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This blog post is a direct follow on from my other post about tableau tips and tricks

### String fields as hours and minutes

1. How to make hours and minutes in Tableau using having time, or date-time type fields in Tableau.

First, some data prep is required. Ensure you have a column with number values, so 219 as the first value for example.
The next step is to make a calculation in tableau like this:

Float(if sum([FIELD])>60 then str(int((sum([FIELD]))/60))
+ if len(str((sum([FIELD]))-int((sum([FIELD]))/60)*60))=1
then str((sum([FIELD]))- int((sum([FIELD]))/60)*60)
else (str((sum([FIELD]))- int((sum([FIELD]))/60)*60)) end
else str((sum([FIELD]))- int((sum([FIELD]))/60)*60) end)
else null end

you will need to adjust the axis that this new filed is on, to do this go into the axis number formatting and enter: #0h 00m into the custom format. This should label the axis in a hours and minutes format aswell.

There are a few downsides to doing this trick in tableau. The axis will still be 0 to 100, so in the axis settings you will need to put tick marks interval on something like 100 (1 hour) so that we don’t see 1h 90m and then 2h 00m next to it.

Another downside is that going from 50m to 1 hour will look like quite a jump as everything from 61m to 99m will be ‘technically’ not there, but still visible.

### LOD trick

2. One of the best tricks I know is an LOD calculated field, that involves a parameter. So say you have data that contains a few countries that are grouped by a common region. When I click on a country I want to see all the countries within the region that, that country is a part of. This is how to do it:

[REGION]= {max(if [COUNTRY]=[COUNTRY parameter] then [REGION] end}

Drag this field onto a sheet as a filter and set the filter to TRUE. Have a dashboard action to change the country parameter when you select a country, or manually change it. This can be a useful tool to compare various things in a similar group.

### Effective workbook building

3. how to go about making a workbook effectively. Someone once told me that way they approached making fields and parameters in tableau was to do it as you would in coding. So if you create a parameter, put a prefix if “P_” to it, so if you need to search for it P_ will give you all the parameters in the workbook. Below I’ll give an example of what you can prefix to different things to help you (and the next person who might use your workbook).

Sets: “S_”
Fields used for Filters “F_”
Fields used for colours “C_”

It doesn’t have to just apply to things you want to throw onto the marks on the worksheet, you order them if they are part of notes “N_” or as a header “H_” or a specific dashboard “D1_”.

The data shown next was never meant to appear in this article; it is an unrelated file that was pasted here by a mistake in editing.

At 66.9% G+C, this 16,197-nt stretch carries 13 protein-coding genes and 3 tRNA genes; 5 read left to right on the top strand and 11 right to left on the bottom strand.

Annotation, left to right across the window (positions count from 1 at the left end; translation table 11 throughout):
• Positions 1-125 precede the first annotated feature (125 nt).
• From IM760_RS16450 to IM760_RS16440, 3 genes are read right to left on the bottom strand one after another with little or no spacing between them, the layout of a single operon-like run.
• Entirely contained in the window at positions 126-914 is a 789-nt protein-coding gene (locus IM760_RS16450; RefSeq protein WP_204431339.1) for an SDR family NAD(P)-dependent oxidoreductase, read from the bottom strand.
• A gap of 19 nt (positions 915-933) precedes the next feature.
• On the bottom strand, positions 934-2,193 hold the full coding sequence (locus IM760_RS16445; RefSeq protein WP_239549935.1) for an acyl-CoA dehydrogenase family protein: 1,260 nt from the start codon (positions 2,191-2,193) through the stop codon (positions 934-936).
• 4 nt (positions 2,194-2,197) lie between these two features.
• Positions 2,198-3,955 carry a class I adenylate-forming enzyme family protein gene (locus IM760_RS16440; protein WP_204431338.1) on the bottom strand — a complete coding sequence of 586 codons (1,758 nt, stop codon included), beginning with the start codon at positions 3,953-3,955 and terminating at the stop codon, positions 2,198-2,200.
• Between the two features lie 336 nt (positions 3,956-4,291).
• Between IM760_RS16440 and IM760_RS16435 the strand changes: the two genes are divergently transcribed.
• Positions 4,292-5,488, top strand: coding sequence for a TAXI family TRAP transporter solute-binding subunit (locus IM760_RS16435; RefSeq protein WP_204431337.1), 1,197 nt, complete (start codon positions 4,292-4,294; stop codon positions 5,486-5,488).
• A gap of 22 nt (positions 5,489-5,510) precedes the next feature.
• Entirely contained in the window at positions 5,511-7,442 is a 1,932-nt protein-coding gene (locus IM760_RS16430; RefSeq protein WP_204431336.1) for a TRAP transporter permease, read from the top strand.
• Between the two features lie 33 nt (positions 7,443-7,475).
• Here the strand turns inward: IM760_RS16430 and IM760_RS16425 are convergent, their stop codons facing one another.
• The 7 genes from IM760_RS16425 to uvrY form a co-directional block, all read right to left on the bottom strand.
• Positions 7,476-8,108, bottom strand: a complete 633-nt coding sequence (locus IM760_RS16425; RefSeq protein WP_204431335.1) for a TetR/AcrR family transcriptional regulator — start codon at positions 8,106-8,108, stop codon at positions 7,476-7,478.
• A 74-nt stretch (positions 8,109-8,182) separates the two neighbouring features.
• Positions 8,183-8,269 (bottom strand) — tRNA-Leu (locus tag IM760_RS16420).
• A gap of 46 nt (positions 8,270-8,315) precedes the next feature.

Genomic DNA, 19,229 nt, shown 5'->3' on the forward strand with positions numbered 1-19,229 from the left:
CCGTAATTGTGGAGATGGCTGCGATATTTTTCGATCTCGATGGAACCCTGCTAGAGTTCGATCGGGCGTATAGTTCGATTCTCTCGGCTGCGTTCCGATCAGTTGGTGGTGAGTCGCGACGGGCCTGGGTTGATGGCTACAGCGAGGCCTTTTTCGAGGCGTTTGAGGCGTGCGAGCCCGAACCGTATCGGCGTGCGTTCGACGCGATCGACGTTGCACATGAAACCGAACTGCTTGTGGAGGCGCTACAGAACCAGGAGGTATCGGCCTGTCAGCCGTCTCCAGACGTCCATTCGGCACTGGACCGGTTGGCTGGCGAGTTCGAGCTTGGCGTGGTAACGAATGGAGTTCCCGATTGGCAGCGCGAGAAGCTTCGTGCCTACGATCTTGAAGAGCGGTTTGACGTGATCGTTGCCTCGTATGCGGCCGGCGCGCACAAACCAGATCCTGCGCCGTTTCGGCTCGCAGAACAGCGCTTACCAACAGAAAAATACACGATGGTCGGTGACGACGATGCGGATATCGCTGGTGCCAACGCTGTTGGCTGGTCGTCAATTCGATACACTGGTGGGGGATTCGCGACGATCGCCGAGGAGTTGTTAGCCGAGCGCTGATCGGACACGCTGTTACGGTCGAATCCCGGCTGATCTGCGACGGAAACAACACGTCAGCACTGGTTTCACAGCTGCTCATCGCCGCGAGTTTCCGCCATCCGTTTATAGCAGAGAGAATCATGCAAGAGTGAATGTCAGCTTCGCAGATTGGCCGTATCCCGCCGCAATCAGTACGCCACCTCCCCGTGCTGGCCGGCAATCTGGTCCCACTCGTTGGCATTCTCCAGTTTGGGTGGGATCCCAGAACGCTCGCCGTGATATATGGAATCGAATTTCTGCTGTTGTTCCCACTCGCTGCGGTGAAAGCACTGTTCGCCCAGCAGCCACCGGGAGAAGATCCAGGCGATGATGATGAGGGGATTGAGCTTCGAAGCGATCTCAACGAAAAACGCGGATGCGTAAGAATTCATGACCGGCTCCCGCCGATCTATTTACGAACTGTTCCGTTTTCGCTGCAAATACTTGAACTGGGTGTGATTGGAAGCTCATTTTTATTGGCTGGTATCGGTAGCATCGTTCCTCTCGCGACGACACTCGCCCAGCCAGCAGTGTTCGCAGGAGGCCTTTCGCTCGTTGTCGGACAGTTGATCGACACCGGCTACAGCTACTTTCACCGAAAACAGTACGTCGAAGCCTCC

If you structure it this way it will help you in the future. Tableau by default should group the fields together alphabetically, so all the filters will be in a cluster, for example. If you don’t want to see every field at the same time you can always group them using folders in Tableau, by clicking group by folders, instead of by data source. Then create folders and drag each one into them.

### Obtaining data from workbooks

4. how to get the data from a workbook. In one of my dashboards, I wanted to analyse the data from each makeover Monday, but sometimes the data didn’t exist. To remedy this I looked up workbooks on Tableau public and stole the data from them by deleting all calculated fields (to only be left with the original data) and viewed the data and exported to a csv. This is very useful if you want to validate the data from any workbook because the numbers don’t seem correct. Be sure that you adjust the row amount (see below) as Tableau will show the first 10,000 rows. If you want to see everything enter a very large number.

### Custom colour palette creation

5. How to create your own colour palette. Locate the preferences file (preference.tps) in your tableau repository, which you will need to open in notepad or any other text editing software. Open it, and take note of the structure.

To add a regular custom colour palette, copy the text below and add your own hex codes. I have added comment using // to tell me what the colour actually is. Hex codes can be found in Tableau or online

<color-palette name=’New Colour palette type=’regular’ >
<color>#E79F26</color> //Orange
<color>#5FB2E6</color>  //Sky Blue
<color>#069F73</color>  //Blueish Green
<color>#F1E545</color>  //Yellow
<color>#0973B0</color>  //Blue
<color>#D36027</color>  //Vermilion
<color>#CC79A7</color>  //Reddish Purple
<color>#F5F5F5</color> //Grey
</color-palette>

To add a diverging custom colour palette, copy the highlighted items and add in items inbetween with the hex codes to match. It is borderline the same except for the type being equal to ‘ordered-divereging’

<color-palette name=’Diverging type=’ordered-diverging’ >
<color>#00392C</color>  //Dark Green
<color>#F5F5F5</color>  //Grey
<color>#532C01</color>  //Brown
</color-palette>

The last type of palette you can have is ‘ordered-sequential’. this type of palette shows a single color, varying in intensity. This type of colour palette is used for continuous fields, typically for measures.

<color-palette name=”My Sequential Palette” type=”ordered-sequential” >
<color>#eb912b</color>
<color>#eb9c42</color>